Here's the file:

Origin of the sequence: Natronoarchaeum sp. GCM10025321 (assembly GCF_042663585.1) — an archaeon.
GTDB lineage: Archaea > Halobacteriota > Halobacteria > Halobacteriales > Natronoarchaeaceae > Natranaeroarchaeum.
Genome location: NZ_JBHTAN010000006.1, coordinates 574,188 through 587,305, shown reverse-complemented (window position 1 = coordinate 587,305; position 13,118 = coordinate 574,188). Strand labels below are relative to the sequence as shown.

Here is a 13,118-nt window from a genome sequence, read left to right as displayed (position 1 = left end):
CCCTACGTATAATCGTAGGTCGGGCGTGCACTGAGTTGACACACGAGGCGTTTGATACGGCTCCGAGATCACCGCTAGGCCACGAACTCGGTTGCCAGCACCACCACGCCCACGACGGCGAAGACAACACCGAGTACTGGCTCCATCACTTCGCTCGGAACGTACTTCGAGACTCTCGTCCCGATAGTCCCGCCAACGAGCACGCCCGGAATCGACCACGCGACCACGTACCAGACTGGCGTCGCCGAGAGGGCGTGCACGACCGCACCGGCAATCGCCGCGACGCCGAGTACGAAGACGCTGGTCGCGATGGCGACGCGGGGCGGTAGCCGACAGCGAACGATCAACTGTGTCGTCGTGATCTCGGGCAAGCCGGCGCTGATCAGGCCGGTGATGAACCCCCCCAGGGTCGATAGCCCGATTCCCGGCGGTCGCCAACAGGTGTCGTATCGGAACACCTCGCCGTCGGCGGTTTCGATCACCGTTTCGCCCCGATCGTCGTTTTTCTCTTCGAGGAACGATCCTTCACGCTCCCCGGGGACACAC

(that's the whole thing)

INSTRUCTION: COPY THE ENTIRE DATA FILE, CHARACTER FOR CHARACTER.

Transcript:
Origin of the sequence: Natronoarchaeum sp. GCM10025321 (assembly GCF_042663585.1) — an archaeon.
GTDB lineage: Archaea > Halobacteriota > Halobacteria > Halobacteriales > Natronoarchaeaceae > Natranaeroarchaeum.
Genome location: NZ_JBHTAN010000006.1, coordinates 574,188 through 587,305, shown reverse-complemented (window position 1 = coordinate 587,305; position 13,118 = coordinate 574,188). Strand labels below are relative to the sequence as shown.

Here is a 13,118-nt window from a genome sequence, read left to right as displayed (position 1 = left end):
CCCTACGTATAATCGTAGGTCGGGCGTGCACTGAGTTGACACACGAGGCGTTTGATACGGCTCCGAGATCACCGCTAGGCCACGAACTCGGTTGCCAGCACCACCACGCCCACGACGGCGAAGACAACACCGAGTACTGGCTCCATCACTTCGCTCGGAACGTACTTCGAGACTCTCGTCCCGATAGTCCCGCCAACGAGCACGCCCGGAATCGACCACGCGACCACGTACCAGACTGGCGTCGCCGAGAGGGCGTGCACGACCGCACCGGCAATCGCCGCGACGCCGAGTACGAAGACGCTGGTCGCGATGGCGACGCGGGGCGGTAGCCGACAGCGAACGATCAACTGTGTCGTCGTGATCTCGGGCAAGCCGGCGCTGATCAGGCCGGTGATGAACCCCCCCAGGGTCGATAGCCCGATTCCCGGCGGTCGCCAACAGGTGTCGTATCGGAACACCTCGCCGTCGGCGGTTTCGATCACCGTTTCGCCCCGATCGTCGTTTTTCTCTTCGAGGAACGATCCTTCACGCTCCCCGGGGACACAC